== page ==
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The Great Depression U.S. History.

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Presentation on theme: "The Great Depression U.S. History."— Presentation transcript:

1 The Great Depression U.S. History

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15 Underlying Troubles (1920s) 71% of Americans earned less than $ % had incomes over $100,000 and over 1/3 of the U.S. savings huge corporations dominated industry installment buying let people purchase expensive items and pay monthly with interest (low rates) speculation – taking chances in the stock market— middle class margin buying—paid a fraction of the price, borrowed the rest overproduction—too many goods were produced

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17 rising interest rates worried investors investors quickly sold their stock panic led to $30 billion lost

18 Bank Crisis Borrowers defaulted on loans— some banks closedBorrowers defaulted on loans— some banks closed Depositors rushed banks to withdraw savingsDepositors rushed banks to withdraw savings Businesses lost resources and customersBusinesses lost resources and customers Businesses closed and workers lost their jobsBusinesses closed and workers lost their jobs

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20 Other Causes of Great Depression global economic crisis—war debts, decreased exports Smoot-Hawley tariff (1930) – highest import tax in history, tried to protect domestic industry, but it slowed international trade unequal distribution of income—less buying power in economy consumer credit debt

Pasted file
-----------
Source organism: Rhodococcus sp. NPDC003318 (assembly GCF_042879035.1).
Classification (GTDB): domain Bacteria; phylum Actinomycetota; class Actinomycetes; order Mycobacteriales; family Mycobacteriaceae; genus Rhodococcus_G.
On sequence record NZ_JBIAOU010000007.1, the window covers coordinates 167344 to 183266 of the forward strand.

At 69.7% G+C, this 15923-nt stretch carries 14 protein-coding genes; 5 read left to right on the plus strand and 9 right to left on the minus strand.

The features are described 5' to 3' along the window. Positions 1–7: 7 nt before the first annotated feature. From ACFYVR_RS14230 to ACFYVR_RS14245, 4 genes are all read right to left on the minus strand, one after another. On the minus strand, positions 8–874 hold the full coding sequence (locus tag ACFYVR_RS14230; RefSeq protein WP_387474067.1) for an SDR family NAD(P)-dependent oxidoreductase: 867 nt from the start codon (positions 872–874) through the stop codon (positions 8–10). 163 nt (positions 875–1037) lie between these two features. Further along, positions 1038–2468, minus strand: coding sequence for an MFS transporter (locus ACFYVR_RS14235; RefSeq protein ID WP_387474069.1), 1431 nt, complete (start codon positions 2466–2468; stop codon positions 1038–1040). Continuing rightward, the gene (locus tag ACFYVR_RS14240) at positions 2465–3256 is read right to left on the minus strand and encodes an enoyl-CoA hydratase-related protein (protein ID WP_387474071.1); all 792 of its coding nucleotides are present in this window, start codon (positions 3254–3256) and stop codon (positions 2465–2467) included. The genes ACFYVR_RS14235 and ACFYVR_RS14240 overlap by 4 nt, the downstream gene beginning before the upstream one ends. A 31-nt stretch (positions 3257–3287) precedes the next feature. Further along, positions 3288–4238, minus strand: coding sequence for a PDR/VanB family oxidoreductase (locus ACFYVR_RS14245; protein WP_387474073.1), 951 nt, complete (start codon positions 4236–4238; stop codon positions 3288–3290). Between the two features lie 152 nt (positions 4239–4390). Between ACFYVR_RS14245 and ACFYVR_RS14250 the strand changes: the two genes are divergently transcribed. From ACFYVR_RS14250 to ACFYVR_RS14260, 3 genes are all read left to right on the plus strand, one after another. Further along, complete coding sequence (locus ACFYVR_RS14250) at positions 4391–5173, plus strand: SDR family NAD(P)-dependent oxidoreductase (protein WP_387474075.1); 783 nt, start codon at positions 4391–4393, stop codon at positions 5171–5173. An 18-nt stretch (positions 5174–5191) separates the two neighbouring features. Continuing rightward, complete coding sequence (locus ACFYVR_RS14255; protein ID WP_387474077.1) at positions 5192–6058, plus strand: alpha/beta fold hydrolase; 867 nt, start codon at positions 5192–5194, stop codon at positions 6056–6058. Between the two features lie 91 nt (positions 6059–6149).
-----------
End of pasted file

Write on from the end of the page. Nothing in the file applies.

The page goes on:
21 Effects on Americans unemployment—avg. 25% homelessness poverty hunger low prices on farm products farm foreclosures

22 Why did Hoover oppose government- sponsored direct relief? Herbert Hoover ( )Herbert Hoover ( ) told Americans that “prosperity was just around the corner”told Americans that “prosperity was just around the corner” homeless people named their collection of shacks “Hoovervilles”homeless people named their collection of shacks “Hoovervilles” believed that a voluntary efforts from individuals and businesses would be more successful than federal government interventionbelieved that a voluntary efforts from individuals and businesses would be more successful than federal government intervention

23 Hooverville in Seattle, WA

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25 Franklin D. Roosevelt ( ) defeated Hoover in the 1932 Election promised program of reform was called the New Deal 18th Amendment repealed by the 21st took an active approach to government introduced many relief efforts in his first “Hundred Days”

26 The New Deal Relief—short term programs designed to alleviate immediate suffering Recovery—long term projects to strengthen the economy back to its pre- crash level Reform—permanent structures meant to prevent future depressions

27 The New Deal Federal Deposit Insurance Corporation (FDIC)—protect depositors from losing their savings in event of bank failure Home Owners Loan Corporation (HOLC)— attempted to prevent foreclosures with low interest, long-term mortgages

28 The New Deal National Recovery Act (NRA)—set minimum wages and maximum working hours, right to collective bargaining Public Works Administration (PWA) Agricultural Adjustment Administration (AAA)—set production limits and federal subsidies

29 Civilian Conservation Corps (CCC) projects in national forests, parks, and public lands

30 The New Deal Tennessee Valley Authority (TVA)—build roads, dams, and hydroelectric plants in seven poorest states Works Progress Administration (WPA)— , put 8.5 million people to work Social Security—old-age pension funds through payroll and wage taxes

31 more than anything, FDR’s programs gave people confidence in the government and the economy FDR won 1936 election and continued his programs in the “Second New Deal” focusing on labor reforms

32 Dust Bowl


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